|healthcare system||Health System Laws||Each tier reduces mortality based on the exact health system laws you enacted.|
|Occupational Safety Office||Labor Law Laws||Each level reduces workplace hazard and effectively reduces workplace mortality. Also raises the minimum wage.|
|social insurance||welfare laws||Each tier provides more welfare benefits to your country’s poorest residents and also decreases their political power.|
As the game puts it, Legitimacy is a measure of how well the composition of the ruling party fits with the country’s current laws. This is one of the main factors, but there are other things that can affect legitimacy.
To improve legitimacy, make sure interest groups with a lot of political power and clout are in the ruling party, not in the opposition. However, remember that having too many pops in a ruling party greatly reduces your legitimacy – you to need an opposition party of some substance, it seems.
To improve your legitimacy, switch to Governance Principles and Distribution of power laws that reinforce it, such as Parliamentary republic and Universal suffrage. Additionally, you get a nice bonus if your leader is a member of an interest group in power – this is guaranteed if your leader is election-based.
If you have low legitimacy, it becomes more difficult to pass new laws, i.e. to take steps make sure it stays high – at least 60 percent as base value – is a good idea.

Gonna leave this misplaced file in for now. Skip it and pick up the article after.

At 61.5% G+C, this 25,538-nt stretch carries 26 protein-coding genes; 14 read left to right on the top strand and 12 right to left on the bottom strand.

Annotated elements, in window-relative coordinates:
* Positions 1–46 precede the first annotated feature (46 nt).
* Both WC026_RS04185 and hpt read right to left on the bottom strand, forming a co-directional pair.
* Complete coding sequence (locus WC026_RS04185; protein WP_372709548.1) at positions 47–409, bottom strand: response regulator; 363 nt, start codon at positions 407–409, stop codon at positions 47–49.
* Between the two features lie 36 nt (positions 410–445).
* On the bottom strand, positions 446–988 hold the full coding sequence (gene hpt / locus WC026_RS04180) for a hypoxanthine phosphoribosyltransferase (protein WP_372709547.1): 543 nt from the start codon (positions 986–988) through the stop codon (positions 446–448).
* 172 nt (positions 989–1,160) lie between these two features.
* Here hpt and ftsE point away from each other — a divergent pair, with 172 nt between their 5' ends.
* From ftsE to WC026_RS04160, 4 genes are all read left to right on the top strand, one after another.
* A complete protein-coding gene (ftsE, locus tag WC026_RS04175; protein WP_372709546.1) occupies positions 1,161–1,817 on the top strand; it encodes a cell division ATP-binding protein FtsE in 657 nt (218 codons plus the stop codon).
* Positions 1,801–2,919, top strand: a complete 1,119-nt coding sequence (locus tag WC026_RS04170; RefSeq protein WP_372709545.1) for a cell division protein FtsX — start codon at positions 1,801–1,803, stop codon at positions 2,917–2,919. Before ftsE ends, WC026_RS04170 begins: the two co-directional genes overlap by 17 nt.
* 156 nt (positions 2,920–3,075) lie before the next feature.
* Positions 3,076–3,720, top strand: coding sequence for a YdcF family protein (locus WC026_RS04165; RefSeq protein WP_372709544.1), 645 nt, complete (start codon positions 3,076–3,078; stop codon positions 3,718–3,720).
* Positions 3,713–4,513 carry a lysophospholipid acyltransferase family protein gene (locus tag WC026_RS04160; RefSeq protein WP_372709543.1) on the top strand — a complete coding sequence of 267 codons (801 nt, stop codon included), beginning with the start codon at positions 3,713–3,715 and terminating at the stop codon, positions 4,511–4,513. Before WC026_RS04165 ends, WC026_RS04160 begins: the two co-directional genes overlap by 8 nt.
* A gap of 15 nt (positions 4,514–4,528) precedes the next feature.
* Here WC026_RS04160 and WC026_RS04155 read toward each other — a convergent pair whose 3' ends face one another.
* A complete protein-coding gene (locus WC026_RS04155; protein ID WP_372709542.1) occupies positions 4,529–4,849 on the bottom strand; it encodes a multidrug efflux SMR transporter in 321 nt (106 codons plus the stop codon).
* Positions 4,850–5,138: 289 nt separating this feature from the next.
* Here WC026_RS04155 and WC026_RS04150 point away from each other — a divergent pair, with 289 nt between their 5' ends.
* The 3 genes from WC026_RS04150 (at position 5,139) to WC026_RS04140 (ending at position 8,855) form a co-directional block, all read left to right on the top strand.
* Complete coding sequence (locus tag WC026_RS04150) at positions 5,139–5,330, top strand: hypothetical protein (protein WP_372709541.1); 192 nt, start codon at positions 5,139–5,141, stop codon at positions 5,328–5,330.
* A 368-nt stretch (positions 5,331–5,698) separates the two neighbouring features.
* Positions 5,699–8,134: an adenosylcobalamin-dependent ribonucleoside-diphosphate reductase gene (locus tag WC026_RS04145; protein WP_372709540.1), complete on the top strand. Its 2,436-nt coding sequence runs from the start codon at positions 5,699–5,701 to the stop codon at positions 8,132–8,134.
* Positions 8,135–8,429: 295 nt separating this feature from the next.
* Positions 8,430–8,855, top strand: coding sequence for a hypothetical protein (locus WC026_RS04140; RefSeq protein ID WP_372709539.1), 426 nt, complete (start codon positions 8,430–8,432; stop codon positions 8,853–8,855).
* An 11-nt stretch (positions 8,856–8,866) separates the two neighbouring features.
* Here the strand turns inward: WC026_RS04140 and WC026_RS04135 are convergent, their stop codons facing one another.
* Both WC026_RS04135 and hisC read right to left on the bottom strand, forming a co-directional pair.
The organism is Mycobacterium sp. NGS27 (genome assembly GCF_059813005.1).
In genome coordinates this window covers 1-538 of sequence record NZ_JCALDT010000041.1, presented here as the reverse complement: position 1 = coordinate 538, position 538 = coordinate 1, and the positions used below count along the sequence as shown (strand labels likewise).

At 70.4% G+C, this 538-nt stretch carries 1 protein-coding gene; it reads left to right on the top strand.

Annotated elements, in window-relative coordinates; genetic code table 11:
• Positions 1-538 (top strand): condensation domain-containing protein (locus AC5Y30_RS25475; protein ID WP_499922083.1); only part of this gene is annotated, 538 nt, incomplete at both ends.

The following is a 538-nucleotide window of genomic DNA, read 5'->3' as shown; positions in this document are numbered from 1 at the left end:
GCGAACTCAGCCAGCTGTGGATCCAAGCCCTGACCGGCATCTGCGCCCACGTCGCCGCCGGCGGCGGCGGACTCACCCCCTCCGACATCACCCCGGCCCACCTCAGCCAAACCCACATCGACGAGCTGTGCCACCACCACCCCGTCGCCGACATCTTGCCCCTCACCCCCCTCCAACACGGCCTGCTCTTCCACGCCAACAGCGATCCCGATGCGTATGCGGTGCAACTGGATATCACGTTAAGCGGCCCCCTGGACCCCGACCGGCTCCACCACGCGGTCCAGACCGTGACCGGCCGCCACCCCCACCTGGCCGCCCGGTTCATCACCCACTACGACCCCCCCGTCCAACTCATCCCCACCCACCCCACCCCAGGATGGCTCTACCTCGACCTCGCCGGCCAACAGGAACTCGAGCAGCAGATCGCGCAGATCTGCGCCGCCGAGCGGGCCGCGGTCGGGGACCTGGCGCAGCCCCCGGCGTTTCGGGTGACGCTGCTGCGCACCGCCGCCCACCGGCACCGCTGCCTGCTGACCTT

elections and government reform
If you have a law and a type of government that allows elections, they will happen every four years and lasts six months. At the end of the voting period, the votes are counted and the political power of interest groups is adjusted accordingly.
Some types of government have leaders elected through elections, while others only elect the parties in power. In the former case, you should pay more attention to the elections – leadership qualities can significantly affect your country.
As soon as an election takes place, you will be notified that you can Reform your government for free. What that means is that You can reshape the makeup of your ruling party without incurring radicalism from interest groups being forced into opposition. This isn’t always necessary, especially if your nation is fairly stable, but it’s worth considering every time an election occurs to improve your legitimacy.
NEXT: Victoria 3: How to Increase Your Standard of Living